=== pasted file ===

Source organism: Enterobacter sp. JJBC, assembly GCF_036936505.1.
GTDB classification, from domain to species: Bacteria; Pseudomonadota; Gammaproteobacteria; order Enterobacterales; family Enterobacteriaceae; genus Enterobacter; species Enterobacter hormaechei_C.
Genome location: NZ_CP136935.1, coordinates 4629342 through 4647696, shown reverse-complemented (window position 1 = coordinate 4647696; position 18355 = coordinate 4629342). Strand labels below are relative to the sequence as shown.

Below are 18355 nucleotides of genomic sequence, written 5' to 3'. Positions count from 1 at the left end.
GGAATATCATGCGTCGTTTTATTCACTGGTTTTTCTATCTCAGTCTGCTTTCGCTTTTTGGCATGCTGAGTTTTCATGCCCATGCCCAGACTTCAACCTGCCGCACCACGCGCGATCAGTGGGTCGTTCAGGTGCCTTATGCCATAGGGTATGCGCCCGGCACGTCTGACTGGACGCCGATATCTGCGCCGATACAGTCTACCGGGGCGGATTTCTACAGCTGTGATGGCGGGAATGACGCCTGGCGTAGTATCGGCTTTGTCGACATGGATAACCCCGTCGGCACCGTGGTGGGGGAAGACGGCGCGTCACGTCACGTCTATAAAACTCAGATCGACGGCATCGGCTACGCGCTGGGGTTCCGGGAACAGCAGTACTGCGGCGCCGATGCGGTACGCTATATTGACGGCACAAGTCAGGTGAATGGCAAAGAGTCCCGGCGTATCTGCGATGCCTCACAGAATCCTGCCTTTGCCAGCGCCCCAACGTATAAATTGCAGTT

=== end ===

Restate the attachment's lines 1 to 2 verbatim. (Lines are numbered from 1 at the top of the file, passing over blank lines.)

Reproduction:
Source organism: Enterobacter sp. JJBC, assembly GCF_036936505.1.
GTDB classification, from domain to species: Bacteria; Pseudomonadota; Gammaproteobacteria; order Enterobacterales; family Enterobacteriaceae; genus Enterobacter; species Enterobacter hormaechei_C.